Published October 09, 2005
| Associated Press
TEHRAN, Iran – An Iranian official said Saturday it would be in the interests of both Iran and the West to hold unconditional talks on resolving suspicions about Tehran's nuclear program.
Mohammad Saeedi, deputy head of the Atomic Energy Organization (search), reiterated that Iran would not accept any conditions for resuming talks with the European Union that broke off in August, an allusion to demands that Iran again halt its uranium conversion operations.
"If the case could be settled through practical, logical, legal and technical solutions then the positive result of the negotiations will be in favor of Iran as well as Europe and the United States," Saeedi was quoted as saying by the official Islamic Republic News Agency.
He added that talks were preferable to threats, an apparent reference to a recent resolution passed by the U.N. nuclear agency warning Iran it will be referred to the U.N. Security Council (search) (search) for possible sanctions unless it allays fears about its nuclear program.
Washington accuses Iran of trying to build atomic bombs — a charge Iran denies, saying its program is aimed only at producing electricity. Urged on by the EU, the International Atomic Energy Agency (search) has called on Iran to halt uranium enrichment activities until it disproves the accusation.
"If Europe chooses a radical stance to confront Iran and refers the country to the Security Council, we will use our options," Saeedi said.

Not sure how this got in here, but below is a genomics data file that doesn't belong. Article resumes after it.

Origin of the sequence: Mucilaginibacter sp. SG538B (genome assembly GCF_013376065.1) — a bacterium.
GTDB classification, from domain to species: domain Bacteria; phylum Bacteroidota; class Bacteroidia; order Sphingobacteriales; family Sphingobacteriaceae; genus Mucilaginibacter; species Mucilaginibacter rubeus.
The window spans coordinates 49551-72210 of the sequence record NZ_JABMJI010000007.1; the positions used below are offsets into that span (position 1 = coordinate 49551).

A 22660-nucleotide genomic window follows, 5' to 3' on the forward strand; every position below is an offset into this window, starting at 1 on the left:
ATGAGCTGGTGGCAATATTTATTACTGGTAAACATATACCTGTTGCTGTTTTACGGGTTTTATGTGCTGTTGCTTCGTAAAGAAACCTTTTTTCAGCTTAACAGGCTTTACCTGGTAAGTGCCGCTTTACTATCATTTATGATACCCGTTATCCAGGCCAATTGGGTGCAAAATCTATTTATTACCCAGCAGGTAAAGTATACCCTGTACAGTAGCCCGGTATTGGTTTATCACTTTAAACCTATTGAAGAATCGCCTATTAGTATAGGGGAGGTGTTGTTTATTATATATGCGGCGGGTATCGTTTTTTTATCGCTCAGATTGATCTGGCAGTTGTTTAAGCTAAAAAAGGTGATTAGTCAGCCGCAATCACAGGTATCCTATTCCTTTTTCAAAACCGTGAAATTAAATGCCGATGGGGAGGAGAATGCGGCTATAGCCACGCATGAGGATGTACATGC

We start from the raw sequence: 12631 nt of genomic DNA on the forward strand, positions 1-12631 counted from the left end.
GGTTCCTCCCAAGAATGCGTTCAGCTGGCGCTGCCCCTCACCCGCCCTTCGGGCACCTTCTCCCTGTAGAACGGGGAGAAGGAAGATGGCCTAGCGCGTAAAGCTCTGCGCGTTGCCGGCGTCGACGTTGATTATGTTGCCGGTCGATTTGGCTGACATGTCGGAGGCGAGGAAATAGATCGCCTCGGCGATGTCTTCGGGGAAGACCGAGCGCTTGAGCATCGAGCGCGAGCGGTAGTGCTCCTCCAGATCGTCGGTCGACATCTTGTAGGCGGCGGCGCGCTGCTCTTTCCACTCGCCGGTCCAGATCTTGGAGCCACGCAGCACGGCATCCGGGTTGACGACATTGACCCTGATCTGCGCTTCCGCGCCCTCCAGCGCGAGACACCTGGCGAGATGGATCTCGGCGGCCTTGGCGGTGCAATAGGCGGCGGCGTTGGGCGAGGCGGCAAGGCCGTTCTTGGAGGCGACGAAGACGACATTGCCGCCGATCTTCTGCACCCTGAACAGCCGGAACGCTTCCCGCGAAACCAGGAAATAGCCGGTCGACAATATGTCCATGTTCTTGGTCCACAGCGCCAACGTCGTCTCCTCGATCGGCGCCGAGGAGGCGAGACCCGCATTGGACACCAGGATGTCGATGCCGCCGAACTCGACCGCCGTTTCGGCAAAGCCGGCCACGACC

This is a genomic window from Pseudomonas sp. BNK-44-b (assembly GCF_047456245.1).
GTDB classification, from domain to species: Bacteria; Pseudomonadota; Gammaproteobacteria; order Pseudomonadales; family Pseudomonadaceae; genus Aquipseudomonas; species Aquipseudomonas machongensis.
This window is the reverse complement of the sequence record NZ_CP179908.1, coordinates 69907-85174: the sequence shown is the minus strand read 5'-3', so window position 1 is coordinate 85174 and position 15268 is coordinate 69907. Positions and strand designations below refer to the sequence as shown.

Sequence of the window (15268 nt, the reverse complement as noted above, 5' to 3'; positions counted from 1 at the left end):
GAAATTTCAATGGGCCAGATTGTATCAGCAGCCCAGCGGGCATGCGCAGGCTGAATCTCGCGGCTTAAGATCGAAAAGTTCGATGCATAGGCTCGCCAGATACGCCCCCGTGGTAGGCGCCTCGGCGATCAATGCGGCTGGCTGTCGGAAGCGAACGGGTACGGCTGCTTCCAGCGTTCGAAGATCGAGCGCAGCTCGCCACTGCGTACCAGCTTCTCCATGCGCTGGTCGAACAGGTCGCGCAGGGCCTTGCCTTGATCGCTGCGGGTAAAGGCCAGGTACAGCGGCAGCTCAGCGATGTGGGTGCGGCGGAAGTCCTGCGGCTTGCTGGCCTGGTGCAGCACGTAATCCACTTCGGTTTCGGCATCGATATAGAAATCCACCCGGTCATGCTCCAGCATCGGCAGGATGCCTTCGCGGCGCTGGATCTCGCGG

Iran has threatened to block U.N. inspections of its nuclear facilities unless the IAEA steps back. It also warns it could go beyond its resumed conversion of uranium into gas and start the next step in uranium enrichment, which produces material suitable for both nuclear reactor fuel in electricity generation and for atomic weapons.
Saeedi said Iran hopes to resolve its case at the November meeting of the IAEA.
The U.S. and EU want Iran to permanently stop enrichment as a confidence-building measure, something Tehran says it is not prepared to do. It rejected an EU offer of economic aid and a guaranteed supply of reactor fuel in return for scrapping its enrichment facilities.
Talks with Britain, Germany and France, which negotiated on behalf of the 25-nation EU, broke off in early August after Iran resumed uranium conversion. Tehran had suspended such work under a November 2004 deal for holding talks with the European nations.
Iran (search) and the United States have been at odds over a number of issues, including Iran's involvement in Iraq.
Iran's foreign minister, Manouchehr Mottaki, on Saturday denied claims by President Bush that the Persian state is sheltering Islamic radicals, saying his country is committed to regional stability and security.
Mottaki's comments, reported by state-run TV, were aired after Bush reiterated accusations Thursday that Iran and its ally Syria (search) were harboring extremists wanting to undermine U.S. efforts in Iraq.
Mottaki said Washington "should learn from its loss of credibility in international public opinion on Iraq's alleged weapons of mass destruction and avoid intervening in domestic affairs of other countries."